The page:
Kyndra B. relates,
One of my baby budgies (about 2-3 weeks old) has splayed legs but is still in the nest box and being fed and cared for by the mom.
Is it okay for me to remove the baby to put bands on the legs and then place it back in the nest box?
I don’t want the mother to stop feeding/caring for it because I handled it.
I also don’t want the splayed legs to go untreated for too long.
Jen M. writes,
Hi, we just wanted to thank you for the Hagen Tropican recommendation!
We ordered the sticks.
Our macaw just loves them and they smell amazing!
I feel so good knowing that I’m feeding them healthy food.
I had no idea that Zupreem had sugar in it and all that color can’t be good.
We also ordered the Prime Vitamin per your recommendation.
Deborah F. is looking to get new perches for my blue fronted amazon male and orange wing amazon female… they like to sit on the same perch during their out time ..which is most of the day.
Would this perch (small) or the same one in medium be strong enough to hold them both?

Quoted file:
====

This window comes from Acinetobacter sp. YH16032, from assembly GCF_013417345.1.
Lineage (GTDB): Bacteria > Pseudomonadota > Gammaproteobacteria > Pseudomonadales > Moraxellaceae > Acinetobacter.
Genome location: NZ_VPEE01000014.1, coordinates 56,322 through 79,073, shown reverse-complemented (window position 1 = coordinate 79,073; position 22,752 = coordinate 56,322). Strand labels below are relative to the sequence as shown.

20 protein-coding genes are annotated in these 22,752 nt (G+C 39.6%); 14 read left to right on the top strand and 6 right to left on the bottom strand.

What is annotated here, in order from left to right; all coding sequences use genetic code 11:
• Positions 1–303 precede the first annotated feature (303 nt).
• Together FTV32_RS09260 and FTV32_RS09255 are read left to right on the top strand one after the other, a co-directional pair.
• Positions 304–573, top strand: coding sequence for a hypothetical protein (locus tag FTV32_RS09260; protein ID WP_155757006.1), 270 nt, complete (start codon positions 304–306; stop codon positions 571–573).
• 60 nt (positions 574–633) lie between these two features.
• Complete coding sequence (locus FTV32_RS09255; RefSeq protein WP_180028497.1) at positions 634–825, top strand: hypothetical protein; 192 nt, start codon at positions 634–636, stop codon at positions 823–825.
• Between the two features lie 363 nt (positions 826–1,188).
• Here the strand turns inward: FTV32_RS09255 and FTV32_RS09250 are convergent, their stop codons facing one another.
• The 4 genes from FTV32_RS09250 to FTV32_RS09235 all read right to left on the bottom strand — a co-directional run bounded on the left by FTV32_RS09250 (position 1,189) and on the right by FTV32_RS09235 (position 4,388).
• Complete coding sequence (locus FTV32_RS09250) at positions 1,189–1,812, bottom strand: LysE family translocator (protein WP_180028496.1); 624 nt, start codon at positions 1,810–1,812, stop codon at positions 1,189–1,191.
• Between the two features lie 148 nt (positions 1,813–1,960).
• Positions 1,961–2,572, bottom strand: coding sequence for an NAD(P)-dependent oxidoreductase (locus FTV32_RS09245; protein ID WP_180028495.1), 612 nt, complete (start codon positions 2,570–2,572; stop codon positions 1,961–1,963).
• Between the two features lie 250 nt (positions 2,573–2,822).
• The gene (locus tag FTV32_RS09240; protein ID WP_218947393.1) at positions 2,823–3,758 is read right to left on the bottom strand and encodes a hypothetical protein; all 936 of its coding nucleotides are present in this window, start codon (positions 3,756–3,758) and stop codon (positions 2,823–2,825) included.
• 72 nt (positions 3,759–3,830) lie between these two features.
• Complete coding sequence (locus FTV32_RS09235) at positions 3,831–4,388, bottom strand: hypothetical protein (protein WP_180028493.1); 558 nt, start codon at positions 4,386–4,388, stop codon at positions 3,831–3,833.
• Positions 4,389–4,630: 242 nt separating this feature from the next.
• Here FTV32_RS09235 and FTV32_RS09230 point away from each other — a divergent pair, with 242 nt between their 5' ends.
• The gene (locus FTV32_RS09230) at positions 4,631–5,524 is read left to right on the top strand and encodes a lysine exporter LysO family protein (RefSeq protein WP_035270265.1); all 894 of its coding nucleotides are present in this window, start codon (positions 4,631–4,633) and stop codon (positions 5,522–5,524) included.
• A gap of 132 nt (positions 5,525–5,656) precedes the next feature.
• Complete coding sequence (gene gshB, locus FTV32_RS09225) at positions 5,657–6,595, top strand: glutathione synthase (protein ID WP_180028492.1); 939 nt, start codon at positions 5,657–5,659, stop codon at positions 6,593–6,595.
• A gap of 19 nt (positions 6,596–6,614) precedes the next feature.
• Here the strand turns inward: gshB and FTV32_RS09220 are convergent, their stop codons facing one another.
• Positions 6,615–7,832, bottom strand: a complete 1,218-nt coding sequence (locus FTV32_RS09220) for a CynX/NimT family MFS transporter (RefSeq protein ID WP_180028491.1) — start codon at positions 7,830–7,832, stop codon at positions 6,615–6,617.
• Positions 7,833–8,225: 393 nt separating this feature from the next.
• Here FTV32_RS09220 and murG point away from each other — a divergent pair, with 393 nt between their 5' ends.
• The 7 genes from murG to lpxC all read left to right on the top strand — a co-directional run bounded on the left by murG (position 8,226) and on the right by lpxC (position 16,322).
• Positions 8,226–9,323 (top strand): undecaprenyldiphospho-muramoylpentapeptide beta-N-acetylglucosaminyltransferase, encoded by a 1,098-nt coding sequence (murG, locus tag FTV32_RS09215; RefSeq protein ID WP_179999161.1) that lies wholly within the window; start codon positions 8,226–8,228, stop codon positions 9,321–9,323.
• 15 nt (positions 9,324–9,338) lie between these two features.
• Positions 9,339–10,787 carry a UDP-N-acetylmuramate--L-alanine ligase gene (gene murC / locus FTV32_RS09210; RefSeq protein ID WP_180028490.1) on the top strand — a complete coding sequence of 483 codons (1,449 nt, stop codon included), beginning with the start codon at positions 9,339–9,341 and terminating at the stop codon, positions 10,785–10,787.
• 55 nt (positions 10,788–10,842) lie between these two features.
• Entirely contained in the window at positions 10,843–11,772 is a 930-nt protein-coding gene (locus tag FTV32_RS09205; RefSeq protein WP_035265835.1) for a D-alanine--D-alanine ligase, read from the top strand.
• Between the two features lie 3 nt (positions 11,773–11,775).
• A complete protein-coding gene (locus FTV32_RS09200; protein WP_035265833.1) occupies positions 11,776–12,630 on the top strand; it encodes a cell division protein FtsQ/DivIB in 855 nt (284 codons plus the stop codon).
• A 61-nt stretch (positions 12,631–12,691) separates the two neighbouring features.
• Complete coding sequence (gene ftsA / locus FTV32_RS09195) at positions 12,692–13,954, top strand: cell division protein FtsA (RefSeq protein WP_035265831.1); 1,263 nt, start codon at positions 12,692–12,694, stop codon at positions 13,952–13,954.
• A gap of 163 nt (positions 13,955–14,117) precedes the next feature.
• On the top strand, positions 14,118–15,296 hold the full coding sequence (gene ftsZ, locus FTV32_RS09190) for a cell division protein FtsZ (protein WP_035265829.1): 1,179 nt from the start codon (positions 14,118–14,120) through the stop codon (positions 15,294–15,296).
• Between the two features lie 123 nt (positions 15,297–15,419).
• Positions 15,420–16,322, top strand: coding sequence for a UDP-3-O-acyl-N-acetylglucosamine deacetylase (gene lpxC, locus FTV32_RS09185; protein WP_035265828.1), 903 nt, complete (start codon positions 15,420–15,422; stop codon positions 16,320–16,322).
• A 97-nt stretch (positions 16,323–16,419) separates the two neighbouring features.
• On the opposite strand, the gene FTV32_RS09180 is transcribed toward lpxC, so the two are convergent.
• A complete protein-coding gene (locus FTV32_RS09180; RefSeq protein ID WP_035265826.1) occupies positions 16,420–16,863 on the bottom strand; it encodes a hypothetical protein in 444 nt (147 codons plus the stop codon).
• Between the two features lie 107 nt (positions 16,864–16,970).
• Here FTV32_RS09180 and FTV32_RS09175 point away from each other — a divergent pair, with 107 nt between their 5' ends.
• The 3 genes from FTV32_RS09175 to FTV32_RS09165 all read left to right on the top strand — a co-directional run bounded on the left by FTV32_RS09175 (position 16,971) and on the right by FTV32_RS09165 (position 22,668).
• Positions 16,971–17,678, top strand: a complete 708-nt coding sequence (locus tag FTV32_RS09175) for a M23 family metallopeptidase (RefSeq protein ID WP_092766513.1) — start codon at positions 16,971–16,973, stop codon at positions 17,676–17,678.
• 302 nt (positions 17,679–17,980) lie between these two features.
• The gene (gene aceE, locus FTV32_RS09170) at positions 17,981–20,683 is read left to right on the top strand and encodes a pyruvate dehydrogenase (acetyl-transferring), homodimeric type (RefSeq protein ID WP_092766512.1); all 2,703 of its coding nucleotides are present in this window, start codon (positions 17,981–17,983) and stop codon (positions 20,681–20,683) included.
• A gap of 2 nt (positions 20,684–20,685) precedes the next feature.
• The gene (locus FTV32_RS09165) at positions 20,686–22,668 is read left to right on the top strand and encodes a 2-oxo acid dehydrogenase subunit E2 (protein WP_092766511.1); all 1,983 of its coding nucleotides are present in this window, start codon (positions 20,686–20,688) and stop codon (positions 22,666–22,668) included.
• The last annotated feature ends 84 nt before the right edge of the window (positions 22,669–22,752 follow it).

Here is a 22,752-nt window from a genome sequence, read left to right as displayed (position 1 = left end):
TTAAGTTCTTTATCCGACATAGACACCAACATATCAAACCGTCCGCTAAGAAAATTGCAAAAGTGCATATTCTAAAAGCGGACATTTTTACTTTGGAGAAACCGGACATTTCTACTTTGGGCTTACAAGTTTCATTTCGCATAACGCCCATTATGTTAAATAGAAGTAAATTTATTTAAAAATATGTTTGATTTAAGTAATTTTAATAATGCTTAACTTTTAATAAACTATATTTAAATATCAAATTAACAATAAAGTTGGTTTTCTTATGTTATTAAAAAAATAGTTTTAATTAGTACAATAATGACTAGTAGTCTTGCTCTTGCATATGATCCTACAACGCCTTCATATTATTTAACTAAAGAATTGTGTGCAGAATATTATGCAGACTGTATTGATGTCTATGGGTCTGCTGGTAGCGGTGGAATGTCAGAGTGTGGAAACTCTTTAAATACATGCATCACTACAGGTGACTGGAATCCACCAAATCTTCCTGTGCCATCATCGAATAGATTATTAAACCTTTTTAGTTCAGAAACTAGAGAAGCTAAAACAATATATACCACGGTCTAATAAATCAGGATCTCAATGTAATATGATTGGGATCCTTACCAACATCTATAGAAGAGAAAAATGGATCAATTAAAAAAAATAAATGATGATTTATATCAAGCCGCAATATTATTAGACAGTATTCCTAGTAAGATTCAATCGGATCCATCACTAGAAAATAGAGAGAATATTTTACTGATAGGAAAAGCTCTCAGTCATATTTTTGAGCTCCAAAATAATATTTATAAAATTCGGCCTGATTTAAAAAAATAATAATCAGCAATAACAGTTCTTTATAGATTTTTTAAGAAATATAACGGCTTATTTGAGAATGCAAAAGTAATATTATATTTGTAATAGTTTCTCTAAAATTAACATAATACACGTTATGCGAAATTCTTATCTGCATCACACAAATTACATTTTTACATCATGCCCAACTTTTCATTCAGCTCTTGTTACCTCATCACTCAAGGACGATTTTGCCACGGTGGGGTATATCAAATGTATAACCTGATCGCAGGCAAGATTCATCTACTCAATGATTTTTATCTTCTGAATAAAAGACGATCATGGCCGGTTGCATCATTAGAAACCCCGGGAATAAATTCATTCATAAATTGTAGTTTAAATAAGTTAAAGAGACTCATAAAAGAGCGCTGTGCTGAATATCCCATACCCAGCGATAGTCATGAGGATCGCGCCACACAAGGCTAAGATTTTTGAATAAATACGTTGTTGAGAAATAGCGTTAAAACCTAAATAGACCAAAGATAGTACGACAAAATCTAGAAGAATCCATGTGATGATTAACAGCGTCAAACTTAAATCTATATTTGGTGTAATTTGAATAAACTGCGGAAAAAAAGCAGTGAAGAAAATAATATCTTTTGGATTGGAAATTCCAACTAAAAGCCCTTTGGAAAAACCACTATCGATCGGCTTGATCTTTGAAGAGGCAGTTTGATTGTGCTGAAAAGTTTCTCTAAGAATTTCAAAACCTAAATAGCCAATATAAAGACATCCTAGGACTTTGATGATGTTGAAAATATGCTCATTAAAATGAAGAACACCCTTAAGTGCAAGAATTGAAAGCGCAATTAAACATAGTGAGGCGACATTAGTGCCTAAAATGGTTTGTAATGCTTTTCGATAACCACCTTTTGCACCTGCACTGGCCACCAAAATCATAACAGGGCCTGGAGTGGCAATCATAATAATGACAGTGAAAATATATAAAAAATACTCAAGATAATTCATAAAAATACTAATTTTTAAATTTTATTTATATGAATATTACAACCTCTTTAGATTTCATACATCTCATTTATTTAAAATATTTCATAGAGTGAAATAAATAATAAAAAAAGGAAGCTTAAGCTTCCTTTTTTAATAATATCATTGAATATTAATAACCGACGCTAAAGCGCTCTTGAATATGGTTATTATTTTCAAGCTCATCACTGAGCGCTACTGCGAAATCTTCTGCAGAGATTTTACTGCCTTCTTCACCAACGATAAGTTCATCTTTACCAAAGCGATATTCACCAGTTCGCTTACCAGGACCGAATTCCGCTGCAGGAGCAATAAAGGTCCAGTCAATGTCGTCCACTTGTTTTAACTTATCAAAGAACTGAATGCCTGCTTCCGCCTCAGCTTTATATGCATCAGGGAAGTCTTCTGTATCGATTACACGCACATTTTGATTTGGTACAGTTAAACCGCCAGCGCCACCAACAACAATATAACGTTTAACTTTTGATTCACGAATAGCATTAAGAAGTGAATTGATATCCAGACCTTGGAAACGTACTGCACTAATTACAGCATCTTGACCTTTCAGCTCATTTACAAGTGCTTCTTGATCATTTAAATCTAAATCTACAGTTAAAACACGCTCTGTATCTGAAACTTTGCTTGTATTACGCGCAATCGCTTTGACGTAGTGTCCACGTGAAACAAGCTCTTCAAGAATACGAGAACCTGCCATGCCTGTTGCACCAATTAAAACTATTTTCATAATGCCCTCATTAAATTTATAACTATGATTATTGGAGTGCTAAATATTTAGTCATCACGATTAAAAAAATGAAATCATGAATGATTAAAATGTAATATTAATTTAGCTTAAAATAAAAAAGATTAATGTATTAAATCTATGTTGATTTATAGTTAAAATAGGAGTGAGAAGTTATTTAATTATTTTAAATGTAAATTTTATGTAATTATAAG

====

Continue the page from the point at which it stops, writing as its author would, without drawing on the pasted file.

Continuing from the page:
Right now they have a medium Polly sand perch with no coating on it and it holds them just fine.
Rob K. has a “Light question”
Mitch, I have read much and understood all of your points about lighting.
My bird is a Congo African Grey.
My concern is that I have also read articles about the danger of eye damage such as cataracts from such closeness and intensity of the light. At the equator, high noon footcandles range from 9-10,000 and cycle up and down moonlight to moonlight (.01 FC @ full moon) and between dawn & dusk (10 FC).
I have a full spectrum bulb in my ceiling 5′ above his cage.
Elleen A. relates,
I have 2 male fully flighted cockatiels that will not let us handle them. They are bonded. How can I get them to let us handle them again?
Short answer. You can’t. Birds of a feather stick together and you have no feathers.
You can clip their wings, separate them into different cages, and plan to spend several hours with each of them individually in daily sessions in hopes to earn their trust and want to be with you.
Julia M. asks,
Top of the morning! Could you tell me what a “good” diet is for a three-year-old Eclectus?
I have had him since the middle of his weaning.
Editors note ~ about 20% of parrots are sexually dimorphic meaning you can tell the sex by the bird’s color. Males are green, females are red, so Julia can use the pronoun “him” with certainty. Endnote